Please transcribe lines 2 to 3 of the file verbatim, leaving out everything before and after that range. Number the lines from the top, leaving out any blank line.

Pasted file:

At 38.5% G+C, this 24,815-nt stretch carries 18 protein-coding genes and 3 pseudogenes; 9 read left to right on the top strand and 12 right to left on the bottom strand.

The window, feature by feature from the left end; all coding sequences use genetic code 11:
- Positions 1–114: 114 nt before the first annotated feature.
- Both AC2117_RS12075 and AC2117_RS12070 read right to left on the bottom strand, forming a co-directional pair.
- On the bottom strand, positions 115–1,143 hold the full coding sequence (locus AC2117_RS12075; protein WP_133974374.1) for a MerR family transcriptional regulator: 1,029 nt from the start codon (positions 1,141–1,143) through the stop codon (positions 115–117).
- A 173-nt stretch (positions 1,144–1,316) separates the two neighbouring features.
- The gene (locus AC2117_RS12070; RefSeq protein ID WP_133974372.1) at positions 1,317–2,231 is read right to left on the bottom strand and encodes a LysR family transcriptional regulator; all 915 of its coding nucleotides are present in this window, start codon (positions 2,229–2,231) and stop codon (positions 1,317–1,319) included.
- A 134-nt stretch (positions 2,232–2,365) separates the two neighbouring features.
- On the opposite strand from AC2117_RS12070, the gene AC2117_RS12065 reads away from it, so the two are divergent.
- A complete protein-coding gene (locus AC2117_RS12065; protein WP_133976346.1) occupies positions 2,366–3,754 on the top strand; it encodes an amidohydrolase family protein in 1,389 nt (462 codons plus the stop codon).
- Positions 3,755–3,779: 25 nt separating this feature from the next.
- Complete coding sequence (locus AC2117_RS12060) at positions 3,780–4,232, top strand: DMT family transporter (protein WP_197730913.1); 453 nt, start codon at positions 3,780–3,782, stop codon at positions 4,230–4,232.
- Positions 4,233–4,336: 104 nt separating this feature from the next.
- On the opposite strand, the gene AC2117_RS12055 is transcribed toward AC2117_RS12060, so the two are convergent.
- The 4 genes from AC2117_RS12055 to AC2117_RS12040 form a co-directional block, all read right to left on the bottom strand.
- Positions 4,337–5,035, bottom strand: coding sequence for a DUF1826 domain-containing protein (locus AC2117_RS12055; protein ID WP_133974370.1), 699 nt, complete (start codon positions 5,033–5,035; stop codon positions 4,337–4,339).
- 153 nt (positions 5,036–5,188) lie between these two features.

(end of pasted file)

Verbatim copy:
The window, feature by feature from the left end; all coding sequences use genetic code 11:
- Positions 1–114: 114 nt before the first annotated feature.